Africa is home to some wonderful wildlife, but it is also home to many dangerous — and sometimes deadly — animals. Indeed, some of the most dangerous animals on the planet are found in Africa.
Here’s my list of the 10 most dangerous animals on the African continent, based on the annual estimated number of human fatalities.
Responsible For An Estimated 1,000,000 Deaths Per Year
It may come as a surprise that the deadliest animal in Africa is also one of the smallest. The tiny mosquito is probably Africa’s most dangerous creature.
African mosquitoes transmit a myriad of potentially fatal diseases — including yellow fever, the Zika virus, the West Nile virus, dengue fever, and malaria — to more than 70 million people every year. For a traveler on safari, the greatest threat a mosquito presents is malaria, one of the deadliest diseases in the world. Malaria is spread by the female Anopheles mosquito, which is most active at dawn and dusk.
The good news is that you can easily prevent mosquito bites by using spray or lotion repellents, wearing light-colored clothing, and sleeping under a mosquito net. Your doctor should also prescribe you medication to take before, during, and after your safari. (There is also a malaria vaccine on the horizon, which is hoped to be able to reduce deaths by up to 75 percent.)
Responsible For An Estimated 3,000 Deaths Per Year
While hippos are a pleasure to watch from a distance, let me assure you that they are not as placid as they seem. Despite being vegetarian, hippos are considered the most dangerous terrestrial animals in Africa. Male hippos will fiercely defend their territories, and females can become extremely aggressive if they sense anything getting between them and their young.
Hippos can run at speeds of over 19 miles per hour on land and can weigh over 3,300 pounds, and a male hippo’s canine teeth can exceed 20 inches — so it’s best to keep your distance!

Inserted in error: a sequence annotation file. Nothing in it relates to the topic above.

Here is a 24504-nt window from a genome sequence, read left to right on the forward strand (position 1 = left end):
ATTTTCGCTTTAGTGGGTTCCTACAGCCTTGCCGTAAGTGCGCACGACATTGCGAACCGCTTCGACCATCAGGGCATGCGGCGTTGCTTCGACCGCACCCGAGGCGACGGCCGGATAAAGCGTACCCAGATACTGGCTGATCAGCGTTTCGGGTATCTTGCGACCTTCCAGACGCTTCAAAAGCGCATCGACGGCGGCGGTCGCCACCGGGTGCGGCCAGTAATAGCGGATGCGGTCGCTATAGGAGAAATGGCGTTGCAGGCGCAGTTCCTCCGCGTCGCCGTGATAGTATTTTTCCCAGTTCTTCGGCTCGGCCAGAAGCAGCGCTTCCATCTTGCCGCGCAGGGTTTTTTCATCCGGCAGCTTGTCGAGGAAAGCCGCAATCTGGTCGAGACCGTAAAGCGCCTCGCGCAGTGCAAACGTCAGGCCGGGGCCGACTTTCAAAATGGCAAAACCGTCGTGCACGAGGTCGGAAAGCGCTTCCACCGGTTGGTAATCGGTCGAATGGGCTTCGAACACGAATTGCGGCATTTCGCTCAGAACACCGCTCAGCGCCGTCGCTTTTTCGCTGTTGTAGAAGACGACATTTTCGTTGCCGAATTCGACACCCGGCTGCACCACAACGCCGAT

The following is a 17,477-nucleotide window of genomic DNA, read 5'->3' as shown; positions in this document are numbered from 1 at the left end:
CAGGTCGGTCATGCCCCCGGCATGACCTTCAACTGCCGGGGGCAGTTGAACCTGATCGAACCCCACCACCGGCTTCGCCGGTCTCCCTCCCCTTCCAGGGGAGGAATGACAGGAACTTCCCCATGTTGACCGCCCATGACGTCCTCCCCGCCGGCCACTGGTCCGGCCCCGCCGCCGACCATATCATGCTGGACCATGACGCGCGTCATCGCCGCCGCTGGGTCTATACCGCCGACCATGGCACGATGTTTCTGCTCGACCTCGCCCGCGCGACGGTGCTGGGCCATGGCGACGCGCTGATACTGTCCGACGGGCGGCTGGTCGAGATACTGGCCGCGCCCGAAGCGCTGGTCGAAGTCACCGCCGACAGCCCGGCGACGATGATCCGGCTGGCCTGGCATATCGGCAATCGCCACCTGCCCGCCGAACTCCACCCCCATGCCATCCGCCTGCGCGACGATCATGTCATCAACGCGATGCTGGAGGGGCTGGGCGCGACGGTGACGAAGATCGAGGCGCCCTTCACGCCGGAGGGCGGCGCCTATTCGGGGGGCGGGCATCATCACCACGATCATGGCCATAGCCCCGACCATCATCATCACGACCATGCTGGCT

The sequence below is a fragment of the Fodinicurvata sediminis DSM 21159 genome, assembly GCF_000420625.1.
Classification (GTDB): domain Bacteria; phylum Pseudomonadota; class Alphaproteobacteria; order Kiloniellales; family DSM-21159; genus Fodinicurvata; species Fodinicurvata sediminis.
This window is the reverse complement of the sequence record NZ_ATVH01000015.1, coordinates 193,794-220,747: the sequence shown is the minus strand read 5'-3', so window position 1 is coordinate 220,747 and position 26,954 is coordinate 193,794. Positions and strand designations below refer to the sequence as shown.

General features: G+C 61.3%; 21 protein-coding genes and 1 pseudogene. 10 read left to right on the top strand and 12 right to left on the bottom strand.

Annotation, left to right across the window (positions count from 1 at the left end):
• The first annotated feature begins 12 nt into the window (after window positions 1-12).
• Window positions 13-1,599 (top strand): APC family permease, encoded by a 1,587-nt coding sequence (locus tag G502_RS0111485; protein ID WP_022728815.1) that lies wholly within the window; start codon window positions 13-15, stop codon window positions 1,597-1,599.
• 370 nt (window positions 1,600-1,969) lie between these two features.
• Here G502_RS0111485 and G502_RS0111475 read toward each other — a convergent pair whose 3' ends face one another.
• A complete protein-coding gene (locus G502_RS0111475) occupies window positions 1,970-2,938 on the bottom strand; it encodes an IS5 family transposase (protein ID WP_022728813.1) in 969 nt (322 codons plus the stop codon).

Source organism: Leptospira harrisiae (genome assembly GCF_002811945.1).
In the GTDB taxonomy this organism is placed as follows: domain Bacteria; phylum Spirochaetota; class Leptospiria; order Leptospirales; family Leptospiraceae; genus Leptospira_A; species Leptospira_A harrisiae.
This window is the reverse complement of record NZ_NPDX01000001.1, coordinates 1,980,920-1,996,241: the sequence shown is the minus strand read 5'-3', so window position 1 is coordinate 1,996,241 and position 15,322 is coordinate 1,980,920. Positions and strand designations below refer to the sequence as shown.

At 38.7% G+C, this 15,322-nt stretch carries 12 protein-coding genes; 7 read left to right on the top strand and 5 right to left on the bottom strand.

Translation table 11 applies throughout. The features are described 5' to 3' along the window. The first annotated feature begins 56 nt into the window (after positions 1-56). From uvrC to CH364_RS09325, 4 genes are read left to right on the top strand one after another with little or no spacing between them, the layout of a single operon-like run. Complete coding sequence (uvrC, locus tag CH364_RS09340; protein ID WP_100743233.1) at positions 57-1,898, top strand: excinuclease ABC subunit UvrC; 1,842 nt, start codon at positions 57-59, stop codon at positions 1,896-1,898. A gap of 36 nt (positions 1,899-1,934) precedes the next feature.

I have a healthy respect for hippos, having had several close encounters while canoeing on the Zambezi River. I also know of a few people who have lost limbs — or even lives — in hippo attacks.
3. African Elephant
Responsible For An Estimated 500 Deaths Per Year
Elephants, the world’s largest land mammals, can be unpredictable. Older bulls and young, inexperienced males in particular can be aggressive, even when not provoked (usually during musth, their sexually active period, when testosterone levels increase). It is also best to steer clear of mothers with young babies, since just like humans, they will protect their young at all costs. An elephant can weigh over 15,000 pounds, which certainly gives it the weight advantage in any encounter you may have. Indeed, most elephant-related human fatalities are caused by trampling or crushing.
I think it’s worth mentioning here that approximately 100 elephants are killed every day by poachers, and elephants tend to be much more aggressive in areas where poaching occurs.
In my early 20s, I worked near the famous Victoria Falls. I didn’t have a car, and to get to the falls, I would often walk the 7 miles alone. Several times I encountered elephants. Each time I would quickly attempt to conceal myself behind a convenient bush or tree until they moved on. I was never charged or attacked, though I do know of two people who were trampled to death by elephants in exactly the same place several years later.
4. Nile Crocodile
Responsible For An Estimated 300 Deaths Per Year
Crocodiles, though fascinating to watch, are Africa’s largest freshwater predators. A crocodile will submerge itself in water, with just its nostrils above the surface, waiting for something to come to the water’s edge for a drink, and then, with an incredible burst of speed, will launch upward, clamping its victim in vise-like jaws and dragging it underwater to drown.
Crocodiles boast the strongest bite on the African continent; they are indiscriminate hunters and will attack any animal that comes within reach, including people. Most human fatalities occur when people are washing or collecting water on the riverbank, or when fishermen take their boats in and out of the water. If you stay away from the river’s edge and keep your body (including all your limbs) inside the boat, you should be okay.
Responsible For An Estimated 250 Deaths Per Year
The lion is one of the world’s top predators, but under normal circumstances it will not target humans. There are instances in which they will, though. Mozambican refugees crossing South Africa’s Kruger National Park at night are quite often attacked and eaten by lions; it’s believed that at least 10 people a year die this way. In Tanzania, it is reported that lions kill up to 70 people a year. The most renowned incident involving man-eating lions happened during the construction of the Kenya–Uganda railroad in 1898, when a pair of male lions began attacking railway workers, killing more than 100 in a nine-month period.